Invest more in public schools. A country sets its priorities by how it allocates resources between things like education, public safety, and national defense. We have created a dangerous imbalance in America by draining our tax revenue fighting wars and putting our own citizens in prison, while cutting investments to public education. It is simply unsustainable.
I have been very supportive of stable, local funding measures for education, such as those in the Cupertino Union School District and other school districts that help to cover the education budget shortfall and retain highly-qualified teachers in the classroom. Our classrooms are already overcrowded – the last thing we want to do is lay off educators.
Implement high standards to ensure success for students in the 21st century. Today, when education and skills training are more important than ever for competing in the job market, it is imperative that all students in this country have access to public schools that embrace high standards of achievement. School districts in the District of Columbia and in 45 states, including California, are currently implementing the Common Core in an effort to improve quality. Common Core standards will cause school districts to focus their curriculums more on critical thinking and a deeper understanding of important subjects.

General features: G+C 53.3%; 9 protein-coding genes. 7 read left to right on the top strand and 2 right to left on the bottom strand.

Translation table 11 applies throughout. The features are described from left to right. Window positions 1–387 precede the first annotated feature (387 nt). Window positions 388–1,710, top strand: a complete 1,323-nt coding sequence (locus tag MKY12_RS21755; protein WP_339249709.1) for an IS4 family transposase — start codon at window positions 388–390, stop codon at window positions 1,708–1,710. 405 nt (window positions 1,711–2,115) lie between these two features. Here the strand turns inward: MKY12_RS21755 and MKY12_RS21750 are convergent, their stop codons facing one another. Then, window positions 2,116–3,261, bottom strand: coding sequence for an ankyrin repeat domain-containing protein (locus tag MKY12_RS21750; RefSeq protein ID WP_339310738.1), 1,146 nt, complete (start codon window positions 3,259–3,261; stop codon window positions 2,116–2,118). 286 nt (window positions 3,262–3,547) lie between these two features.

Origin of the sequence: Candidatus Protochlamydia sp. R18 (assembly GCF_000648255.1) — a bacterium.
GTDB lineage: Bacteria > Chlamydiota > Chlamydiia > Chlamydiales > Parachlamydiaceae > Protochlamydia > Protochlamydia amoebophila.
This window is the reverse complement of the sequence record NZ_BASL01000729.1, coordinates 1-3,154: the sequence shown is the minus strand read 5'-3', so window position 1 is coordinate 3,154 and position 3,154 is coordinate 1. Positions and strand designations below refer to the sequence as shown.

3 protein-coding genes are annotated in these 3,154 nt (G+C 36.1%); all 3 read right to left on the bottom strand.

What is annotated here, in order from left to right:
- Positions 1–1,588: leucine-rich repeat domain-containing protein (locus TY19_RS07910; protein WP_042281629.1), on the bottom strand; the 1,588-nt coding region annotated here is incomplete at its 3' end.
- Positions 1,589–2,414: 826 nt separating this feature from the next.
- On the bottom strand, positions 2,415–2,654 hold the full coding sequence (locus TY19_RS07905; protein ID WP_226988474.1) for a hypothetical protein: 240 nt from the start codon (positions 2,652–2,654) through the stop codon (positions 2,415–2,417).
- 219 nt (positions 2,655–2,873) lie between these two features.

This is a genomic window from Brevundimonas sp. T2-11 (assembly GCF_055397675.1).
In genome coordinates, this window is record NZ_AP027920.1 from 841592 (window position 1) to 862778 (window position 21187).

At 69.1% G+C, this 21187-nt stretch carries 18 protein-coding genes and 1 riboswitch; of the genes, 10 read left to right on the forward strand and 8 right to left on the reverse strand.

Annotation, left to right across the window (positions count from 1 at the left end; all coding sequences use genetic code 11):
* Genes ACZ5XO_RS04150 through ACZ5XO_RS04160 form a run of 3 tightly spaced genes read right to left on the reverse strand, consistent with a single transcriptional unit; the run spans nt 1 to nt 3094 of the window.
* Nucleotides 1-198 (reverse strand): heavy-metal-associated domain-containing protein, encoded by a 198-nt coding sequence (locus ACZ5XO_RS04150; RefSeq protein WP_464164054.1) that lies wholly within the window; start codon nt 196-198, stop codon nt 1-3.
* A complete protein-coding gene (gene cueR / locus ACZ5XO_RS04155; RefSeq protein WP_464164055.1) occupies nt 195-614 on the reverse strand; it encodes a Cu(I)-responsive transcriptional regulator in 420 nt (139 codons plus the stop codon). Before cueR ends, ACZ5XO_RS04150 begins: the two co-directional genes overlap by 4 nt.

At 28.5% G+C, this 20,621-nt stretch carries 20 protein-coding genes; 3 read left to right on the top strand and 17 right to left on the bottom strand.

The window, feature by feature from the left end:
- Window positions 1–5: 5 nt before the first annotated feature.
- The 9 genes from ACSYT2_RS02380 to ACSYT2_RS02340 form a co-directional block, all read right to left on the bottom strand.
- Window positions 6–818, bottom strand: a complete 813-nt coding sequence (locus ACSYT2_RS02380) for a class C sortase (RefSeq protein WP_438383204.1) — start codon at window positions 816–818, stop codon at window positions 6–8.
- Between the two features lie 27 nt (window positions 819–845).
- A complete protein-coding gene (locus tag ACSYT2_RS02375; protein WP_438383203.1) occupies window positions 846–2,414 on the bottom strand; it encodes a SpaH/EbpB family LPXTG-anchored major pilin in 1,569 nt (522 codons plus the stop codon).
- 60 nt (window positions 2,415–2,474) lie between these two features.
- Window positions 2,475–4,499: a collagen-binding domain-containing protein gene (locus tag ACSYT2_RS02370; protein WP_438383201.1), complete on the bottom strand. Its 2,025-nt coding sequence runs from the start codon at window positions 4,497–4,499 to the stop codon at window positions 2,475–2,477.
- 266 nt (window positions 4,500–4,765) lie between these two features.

The Common Core has the potential to improve the quality of public schools nationwide – if we implement these new standards effectively. Teachers need more support and resources as they transition to the Common Core, and administrators need implementation money to ensure their school districts can adapt. Government also needs to help school districts institute effective Common Core assessments aligned with the new curriculum’s goals – giving students the education they need to succeed in the 21st century.